How To Cure Halitosis

Do you want to know how to cure halitosisIf you want to know what causes bad breath and how to cure halitosis, you first have to find out what causes it. It is difficult to cure a condition if you do not know what the cause it, but luckily the cause of bad breath is known. There might well be an argument about what the root cause is, but generally it is known to be caused by oral bacteria.

How To Cure Halitosis

Sure, what you eat can cause incidental bad breath, but it is not halitosis. Thus, if you eat garlic then many will find your breath offensive, but only if you have not eaten garlic yourself. That is possibly why so many French eat garlic – because so many others do and that is their way of not smelling the rest! True halitosis, however, can not be ‘cured’ that way.

Many believe bad teeth to be the true cause of halitosis, but that too is incorrect. Again, bad teeth can contribute, but teeth rot due to the action of oral bacteria on the food debris in and around the gums and teeth. This bacterial action generates acid that attack the enamel of the teeth and cause dental caries. That in itself however does not cause bad breath.

Bad breath can be caused by various digestive problems, by problems with the oesophagus and by infections of the sinus, airway and throat. However, 90% to 95% of halitosis is caused by problems in the oral cavity or the mouth. Bad breath is more than just bad teeth that can be resolved by dental treatment, and needs more basic treatment than that.

The chemicals that cause the smell are commonly called VSCs, or volatile sulfur compounds. The main VSCs are hydrogen sulfide, the smelly gas that every schoolchild knows about, dimethyl sulfide and methyl mercaptan. These are formed in the fissures and cracks in the tongue, the cheeks and between the gums and the teeth where there is a lack of oxygen. The VSCs are emitted by a particular type of bacteria known as anaerobic bacteria that survive in the absence of oxygen. Expose them to oxygen and they cannot function.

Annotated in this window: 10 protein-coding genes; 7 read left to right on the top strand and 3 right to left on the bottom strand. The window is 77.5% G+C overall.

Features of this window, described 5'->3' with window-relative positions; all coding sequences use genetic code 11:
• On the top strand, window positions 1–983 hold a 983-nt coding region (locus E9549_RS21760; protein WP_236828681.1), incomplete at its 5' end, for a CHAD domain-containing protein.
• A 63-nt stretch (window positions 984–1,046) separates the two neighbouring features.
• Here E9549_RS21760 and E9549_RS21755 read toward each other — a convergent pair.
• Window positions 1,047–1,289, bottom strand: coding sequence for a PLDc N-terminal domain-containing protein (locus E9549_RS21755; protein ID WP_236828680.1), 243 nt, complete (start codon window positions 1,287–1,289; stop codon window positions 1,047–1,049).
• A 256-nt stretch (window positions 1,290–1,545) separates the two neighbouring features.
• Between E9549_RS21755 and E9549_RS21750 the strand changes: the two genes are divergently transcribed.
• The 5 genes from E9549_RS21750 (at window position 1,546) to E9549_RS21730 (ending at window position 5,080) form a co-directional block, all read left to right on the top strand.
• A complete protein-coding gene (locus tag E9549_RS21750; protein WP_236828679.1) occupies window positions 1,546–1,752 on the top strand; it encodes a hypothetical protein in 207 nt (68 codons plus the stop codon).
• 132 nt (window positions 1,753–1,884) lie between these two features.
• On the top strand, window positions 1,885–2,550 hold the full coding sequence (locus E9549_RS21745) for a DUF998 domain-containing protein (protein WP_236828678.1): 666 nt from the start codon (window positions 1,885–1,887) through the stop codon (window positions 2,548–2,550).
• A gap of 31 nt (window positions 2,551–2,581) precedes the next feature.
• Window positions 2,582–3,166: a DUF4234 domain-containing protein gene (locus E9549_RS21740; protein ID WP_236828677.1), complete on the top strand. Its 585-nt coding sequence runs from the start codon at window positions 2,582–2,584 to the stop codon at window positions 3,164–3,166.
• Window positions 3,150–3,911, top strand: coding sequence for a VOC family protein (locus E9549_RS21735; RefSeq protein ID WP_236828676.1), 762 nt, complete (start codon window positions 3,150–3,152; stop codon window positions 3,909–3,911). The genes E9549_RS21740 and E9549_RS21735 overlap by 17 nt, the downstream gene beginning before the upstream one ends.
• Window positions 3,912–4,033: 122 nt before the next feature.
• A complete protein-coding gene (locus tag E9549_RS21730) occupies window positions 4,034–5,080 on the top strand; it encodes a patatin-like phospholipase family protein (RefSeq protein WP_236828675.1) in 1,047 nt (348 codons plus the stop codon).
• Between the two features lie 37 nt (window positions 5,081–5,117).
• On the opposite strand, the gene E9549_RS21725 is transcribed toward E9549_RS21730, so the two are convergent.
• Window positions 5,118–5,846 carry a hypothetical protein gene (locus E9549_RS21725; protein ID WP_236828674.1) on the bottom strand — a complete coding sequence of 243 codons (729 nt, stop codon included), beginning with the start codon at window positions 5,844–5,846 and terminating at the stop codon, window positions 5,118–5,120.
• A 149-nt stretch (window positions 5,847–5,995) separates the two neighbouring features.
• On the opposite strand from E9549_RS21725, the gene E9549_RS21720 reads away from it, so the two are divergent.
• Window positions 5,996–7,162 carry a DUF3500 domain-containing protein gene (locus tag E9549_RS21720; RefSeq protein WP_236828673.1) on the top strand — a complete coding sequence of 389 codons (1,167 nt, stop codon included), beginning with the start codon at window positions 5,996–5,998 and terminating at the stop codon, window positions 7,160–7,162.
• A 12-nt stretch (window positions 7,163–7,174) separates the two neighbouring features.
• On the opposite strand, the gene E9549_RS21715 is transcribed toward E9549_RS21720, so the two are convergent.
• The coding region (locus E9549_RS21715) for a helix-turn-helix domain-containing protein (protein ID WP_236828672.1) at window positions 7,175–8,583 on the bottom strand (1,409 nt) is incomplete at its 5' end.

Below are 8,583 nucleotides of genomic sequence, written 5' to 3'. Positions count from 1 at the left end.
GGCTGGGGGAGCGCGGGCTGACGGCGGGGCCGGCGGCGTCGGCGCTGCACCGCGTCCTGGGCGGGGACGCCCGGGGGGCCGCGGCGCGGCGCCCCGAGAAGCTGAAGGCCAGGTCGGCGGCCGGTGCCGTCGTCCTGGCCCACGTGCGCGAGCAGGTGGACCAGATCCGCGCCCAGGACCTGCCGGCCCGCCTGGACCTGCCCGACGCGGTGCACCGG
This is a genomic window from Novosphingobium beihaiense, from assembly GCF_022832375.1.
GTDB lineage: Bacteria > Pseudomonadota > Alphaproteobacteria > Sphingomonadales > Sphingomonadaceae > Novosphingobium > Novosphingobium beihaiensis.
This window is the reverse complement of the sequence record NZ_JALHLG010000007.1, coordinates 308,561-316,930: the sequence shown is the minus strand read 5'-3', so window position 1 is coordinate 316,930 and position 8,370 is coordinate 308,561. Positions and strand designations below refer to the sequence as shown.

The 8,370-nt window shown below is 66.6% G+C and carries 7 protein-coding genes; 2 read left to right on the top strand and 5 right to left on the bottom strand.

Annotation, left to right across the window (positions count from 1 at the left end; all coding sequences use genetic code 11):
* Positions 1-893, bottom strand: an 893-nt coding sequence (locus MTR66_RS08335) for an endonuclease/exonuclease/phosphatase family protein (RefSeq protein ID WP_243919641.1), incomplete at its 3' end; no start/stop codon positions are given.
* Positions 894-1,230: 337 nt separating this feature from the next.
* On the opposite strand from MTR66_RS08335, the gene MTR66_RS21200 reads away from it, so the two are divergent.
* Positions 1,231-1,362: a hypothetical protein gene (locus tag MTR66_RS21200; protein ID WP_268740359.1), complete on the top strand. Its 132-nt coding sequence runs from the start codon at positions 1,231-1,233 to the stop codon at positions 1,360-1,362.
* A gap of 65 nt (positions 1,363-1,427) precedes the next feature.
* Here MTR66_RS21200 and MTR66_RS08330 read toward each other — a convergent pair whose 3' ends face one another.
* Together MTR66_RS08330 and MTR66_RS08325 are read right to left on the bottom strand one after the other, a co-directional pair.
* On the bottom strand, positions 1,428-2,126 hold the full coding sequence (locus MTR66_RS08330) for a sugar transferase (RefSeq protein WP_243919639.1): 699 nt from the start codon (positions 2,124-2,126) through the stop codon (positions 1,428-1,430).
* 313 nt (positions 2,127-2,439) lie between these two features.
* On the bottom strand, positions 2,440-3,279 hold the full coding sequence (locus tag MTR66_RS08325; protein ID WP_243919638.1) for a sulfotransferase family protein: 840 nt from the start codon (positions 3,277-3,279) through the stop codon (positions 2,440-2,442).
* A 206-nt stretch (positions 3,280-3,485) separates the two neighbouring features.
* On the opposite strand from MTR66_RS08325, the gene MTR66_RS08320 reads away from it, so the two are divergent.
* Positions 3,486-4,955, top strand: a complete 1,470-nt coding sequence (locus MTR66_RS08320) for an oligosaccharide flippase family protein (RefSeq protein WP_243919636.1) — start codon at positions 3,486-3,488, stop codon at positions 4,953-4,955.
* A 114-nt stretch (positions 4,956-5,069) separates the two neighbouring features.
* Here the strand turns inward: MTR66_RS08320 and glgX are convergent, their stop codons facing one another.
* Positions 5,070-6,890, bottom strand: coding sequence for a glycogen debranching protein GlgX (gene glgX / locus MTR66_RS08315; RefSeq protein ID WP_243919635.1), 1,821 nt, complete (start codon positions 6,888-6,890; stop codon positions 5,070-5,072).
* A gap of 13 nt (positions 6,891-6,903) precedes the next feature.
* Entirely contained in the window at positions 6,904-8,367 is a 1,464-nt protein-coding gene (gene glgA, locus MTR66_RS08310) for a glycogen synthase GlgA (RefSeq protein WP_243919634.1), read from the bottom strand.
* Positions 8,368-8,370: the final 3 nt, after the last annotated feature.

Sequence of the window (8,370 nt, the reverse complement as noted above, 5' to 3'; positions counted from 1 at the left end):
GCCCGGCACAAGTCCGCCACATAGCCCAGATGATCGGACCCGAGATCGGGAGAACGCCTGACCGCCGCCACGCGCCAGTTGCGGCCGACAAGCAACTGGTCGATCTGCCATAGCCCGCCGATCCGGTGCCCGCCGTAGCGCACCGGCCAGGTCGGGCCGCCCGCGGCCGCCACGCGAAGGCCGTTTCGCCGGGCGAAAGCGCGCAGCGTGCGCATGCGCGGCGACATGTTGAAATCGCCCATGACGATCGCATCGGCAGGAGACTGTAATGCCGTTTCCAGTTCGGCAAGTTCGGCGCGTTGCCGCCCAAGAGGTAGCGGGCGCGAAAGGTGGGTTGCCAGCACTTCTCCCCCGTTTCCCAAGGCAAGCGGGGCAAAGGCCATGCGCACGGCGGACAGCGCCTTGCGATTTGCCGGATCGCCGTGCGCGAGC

These bacteria are not particularly bad: in fact they live in everybody’s mouths. It is their action in digesting proteins that release the VSCs and hence the horrible smells. If you are not sure if your breath is bad or not, then clean the inside of your wrist then lick it. Allow the saliva to partially dry so that it becomes concentrated and then smell. The inside of your wrist is warm and will evaporate off the VSCs that you can smell.

However, the route to the cure is the cause. Anaerobic bacteria and food residues. If you keep your mouth clean from protein residues then you can reduce the source of food for these bacteria. Vegetarians will be less liable to suffer from halitosis than meat eaters will, although vegetable protein can also be broken down by the bacteria if allowed to accumulate in the mouth so nobody is completely immune.

The key is the fact that the bacteria are anaerobic. Expose them to oxygen and you either kill them or they stop all activity. If you brush the gums, tongue and cheeks with a soft brush and an oxygenated cleaner, then you will get rid of your bad breath. Use an oxygenated mouthwash and you will also help to pacify or kill these bacteria. You have to get the oxygen right down into the fissures between the papillae of your tongue, and the cracks in your cheeks, and also deep into the space between your teeth and gums.

Use a tongue scraper to coat your tongue with a paste that generates oxygen, then scrape it off. Use the mouthwash regularly, and before you know it, your halitosis and bad breath will be gone. I know, because I suffered. However, people no longer take a step back when I speak to them face to face. I no longer have to talk sideways and put my career in jeopardy because I cannot eyeball people when I speak to them.

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